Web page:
Carley cited Gantz et al. Carley suggested that "the mass media often become the primary source of details on new information because of its one-to-many capabilities and its ability to transmit an encapsulated message with less change in that message. However, she suggested that since so many rural women listen to radio or watch television frequently, those media might be used to transmit specific health-related information. Robert Hornik cited evidence of the very strong association between access to mass media and fertility at several different levels.

At the national level, estimating a regression equation for countries shows that television sets per capita accounted for 82 percent of the variance in fertility in excluding three oilrich countries that were statistical outliers. In addition, Potter et al. Finally, Westoff and Bankole have demonstrated the association between media access and fertility intentions and behaviors for individuals in seven African countries. One potential problem with many studies of mass media effects is the possibility of selection bias. At any time, those who are already using contraception or who are considering using contraception are likely to be the most receptive to media messages about contraceptive use.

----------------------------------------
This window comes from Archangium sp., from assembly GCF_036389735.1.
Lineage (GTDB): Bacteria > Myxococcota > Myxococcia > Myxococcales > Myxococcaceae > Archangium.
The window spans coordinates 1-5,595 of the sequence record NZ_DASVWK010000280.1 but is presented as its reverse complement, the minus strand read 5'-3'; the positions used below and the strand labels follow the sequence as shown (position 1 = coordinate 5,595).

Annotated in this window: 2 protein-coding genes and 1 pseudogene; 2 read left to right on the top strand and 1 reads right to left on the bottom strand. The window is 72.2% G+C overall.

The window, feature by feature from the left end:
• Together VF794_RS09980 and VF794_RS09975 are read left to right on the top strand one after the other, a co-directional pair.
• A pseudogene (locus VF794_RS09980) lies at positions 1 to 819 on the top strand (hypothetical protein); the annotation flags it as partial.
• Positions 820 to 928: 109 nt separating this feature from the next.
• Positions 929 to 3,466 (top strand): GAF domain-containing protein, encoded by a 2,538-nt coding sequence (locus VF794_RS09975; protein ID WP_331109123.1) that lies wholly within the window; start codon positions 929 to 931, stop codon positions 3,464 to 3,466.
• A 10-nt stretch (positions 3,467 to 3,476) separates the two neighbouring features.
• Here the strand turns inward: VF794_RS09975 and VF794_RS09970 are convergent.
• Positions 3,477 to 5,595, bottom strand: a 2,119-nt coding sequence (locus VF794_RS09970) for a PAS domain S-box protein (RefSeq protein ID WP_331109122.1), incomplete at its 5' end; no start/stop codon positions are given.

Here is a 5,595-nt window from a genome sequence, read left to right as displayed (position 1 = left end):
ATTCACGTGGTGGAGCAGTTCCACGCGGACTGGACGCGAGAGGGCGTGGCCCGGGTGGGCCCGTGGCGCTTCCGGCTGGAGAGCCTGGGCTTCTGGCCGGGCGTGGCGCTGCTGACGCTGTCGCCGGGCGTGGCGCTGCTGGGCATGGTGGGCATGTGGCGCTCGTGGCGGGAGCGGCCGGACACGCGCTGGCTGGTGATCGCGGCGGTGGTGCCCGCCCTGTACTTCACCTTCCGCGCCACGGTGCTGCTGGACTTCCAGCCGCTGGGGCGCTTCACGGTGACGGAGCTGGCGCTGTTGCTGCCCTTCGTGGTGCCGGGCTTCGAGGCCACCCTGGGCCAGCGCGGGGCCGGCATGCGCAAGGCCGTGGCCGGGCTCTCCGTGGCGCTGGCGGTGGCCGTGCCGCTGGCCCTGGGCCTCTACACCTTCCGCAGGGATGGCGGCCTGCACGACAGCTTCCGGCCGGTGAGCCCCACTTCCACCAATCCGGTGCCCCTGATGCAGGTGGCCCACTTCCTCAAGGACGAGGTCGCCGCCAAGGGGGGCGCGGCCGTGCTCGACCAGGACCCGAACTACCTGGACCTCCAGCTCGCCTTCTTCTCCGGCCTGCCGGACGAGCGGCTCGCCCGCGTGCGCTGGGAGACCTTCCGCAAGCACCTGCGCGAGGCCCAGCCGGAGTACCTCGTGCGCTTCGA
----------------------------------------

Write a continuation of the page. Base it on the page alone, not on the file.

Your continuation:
In cross-sectional studies, this will result in an association between contraception and mass media messages that is not due to the latter affecting the former Westoff and Rodriguez, ; Bankole et al. While acknowledging the need for caution in drawing causal inferences from correlational data, Hornik noted that relationships between television and fertility are as strong as or stronger than those between gross national product GNP per capita and fertility, and are still statistically significant when controlling for GNP.

Hornik cautioned against automatically concluding that individual exposure to television results in individual fertility reductions. Rather, the evidence indicates aggregate-level effects: nations or municipalities in which television is more widely available are those in which there is lower fertility.


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Hornik set forth four hypotheses about the pathways through which the media may influence fertility:. From a policy perspective, it is useful to know whether direct, program-related messages or indirect, more generalized, longer-term messages are more effective in diffusing fertility control. In reviewing the evidence on direct messages, Hornik observed that their effects appear to be limited in two ways. First, they help increase demand for clinics but do not seem to show clear effects on individual-level behavior. Second, their effects last only as long as the media. Thus, direct messages would appear to have short-term effects on those who are ready to act but need a final push.